I am an apologist. I constantly apologize for everything, even things that aren’t my fault.
It’s a habit I picked up (I’m told) as a preteen and haven’t seemed to be capable of shaking since. And although I married a remarkably patient and caring man, my husband has little to no tolerance of this particular habit. Ironically, he also suffers from this apparently catching personality trait- I say catching because I don’t recall it being a problem for him prior to our relationship- so we have both agreed to help each other kick it to the curb. We are allowed to apologize but only for something that we actually did that was actually wrong. For example, if I took ten minutes in the bathroom instead of five, that does not constitute an apology even if it meant that Big Man had to keep our movie paused a little longer than expected. Unfortunately, we’ve gotten a little lax in our accountability as of late, and I have started apologizing like it’s going out of style. Enter: my dear friend K.
K and I have a lovely open and honest relationship in which we genuinely feel we can say anything to each other (which is something I cherish) without offense. So, one day while K and I were out walking with Scoob and Little Man, we were talking and I apologized for something totally inane. K looked at me funny and said not to worry about it, that I hadn’t done anything wrong. A few days later when we were out getting coffee it happened again. The third time she stopped me, sighed, put her hand on my arm, and said gently, “Honey, we won’t have time to crush the patriarchy if you keep apologizing for everything.”
We both laughed, but I knew that K was at least fifty percent serious so it stuck with me. Not because crushing the patriarchy is a hobby of mine (*she says wistfully*), but because of the truth behind her words. How much time was I wasting with meaningless apologies? And how much were these apologies detracting from genuine ones? Needless to say, it’s become something that I think about constantly. Also, the patriarchy…..
I consider myself a semi-conservative feminist.
Yes, I know, but hear me out: it’s a thing. And growing up in a predominantly conservative family, it’s often a source of eye-brow raising and quick subject changes. Does it stop me from openly talking about my personal and political beliefs? Not usually. But I am cautious about how and when to approach certain subjects because I know that there is a strong chance for a “discussion” to devolve into an argument. And honestly….I’m just. So. Tired. Arguing takes energy. Passion is draining. Yes, this is coming off as a tad whiny, but here’s the other thing: it’s true. Particularly for someone like me who is very introverted. Just being around people tends to zap my energy. Defending my feminist ideals to ultra conservatives who also happen to be related to me? UBER energy drain. Also, have I mentioned that I am the mother of a highly energetic and extremely time-consuming toddler? No? Well, hey, welcome to the blog!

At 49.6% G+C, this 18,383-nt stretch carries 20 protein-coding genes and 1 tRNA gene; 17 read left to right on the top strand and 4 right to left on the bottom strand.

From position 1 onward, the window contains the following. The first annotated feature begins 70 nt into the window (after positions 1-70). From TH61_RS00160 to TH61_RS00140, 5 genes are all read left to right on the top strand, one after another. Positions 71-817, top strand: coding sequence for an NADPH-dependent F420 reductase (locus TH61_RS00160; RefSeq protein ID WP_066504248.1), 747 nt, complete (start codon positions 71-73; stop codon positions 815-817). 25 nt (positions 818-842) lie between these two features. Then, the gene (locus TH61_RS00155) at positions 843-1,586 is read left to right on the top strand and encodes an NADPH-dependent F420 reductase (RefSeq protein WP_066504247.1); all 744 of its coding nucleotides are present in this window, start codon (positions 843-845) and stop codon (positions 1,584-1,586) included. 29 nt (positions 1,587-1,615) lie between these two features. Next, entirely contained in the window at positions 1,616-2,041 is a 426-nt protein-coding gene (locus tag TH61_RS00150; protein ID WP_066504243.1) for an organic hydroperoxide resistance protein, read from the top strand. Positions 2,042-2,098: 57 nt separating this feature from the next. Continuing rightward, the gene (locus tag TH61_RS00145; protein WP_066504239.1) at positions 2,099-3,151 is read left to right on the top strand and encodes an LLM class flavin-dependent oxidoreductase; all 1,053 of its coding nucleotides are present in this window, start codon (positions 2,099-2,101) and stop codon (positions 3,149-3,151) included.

Even before I had a kid, I was a nurturer and a perfectionist.
I always struggled with over-committing and stretching myself too thin. As a result I have also struggled constantly with low energy levels, which interrupt my productivity and make me feel disappointed in myself and guilty for being unable to help those around me. The reality is that perfection is unattainable, and constantly trying to solve every one else’s problems leaves little to no time for important things like introspection and self care. I will never forget the first time Big Man looked at me and told me that if I didn’t take care of myself first, I’d never have the energy to take care of everything else. After having Little Man, prioritizing myself became simultaneously more difficult and more of a necessity. It took a long time to get to the point where I could brush aside the guilt I felt about taking a nap instead of doing the laundry, but it became easier once I realized that nap stood between me and the brink of total exhaustion. That nap allowed me to have the physical and mental energy to think beyond what to feed Little Man for lunch and spend time becoming aware of what was happening in the outside world. (Really though, naps. Naps are life-changing.)
In all seriousness, I want to make a difference. I want to help build awareness of issues that I, as a feminist, care about. Awareness and subsequent action are important now more than ever. The political landscape of America and the world is changing rapidly, and I believe that we the people have the ability to influence these changes. Awareness and subsequent action are key to positively influencing change. I encourage you to check out sites like actionnetwork.org and everydayfeminism.com to stay up to date on current issues and things we can do to help.
But first, go take a nap. And don’t apologize, because I’m sure you earned it.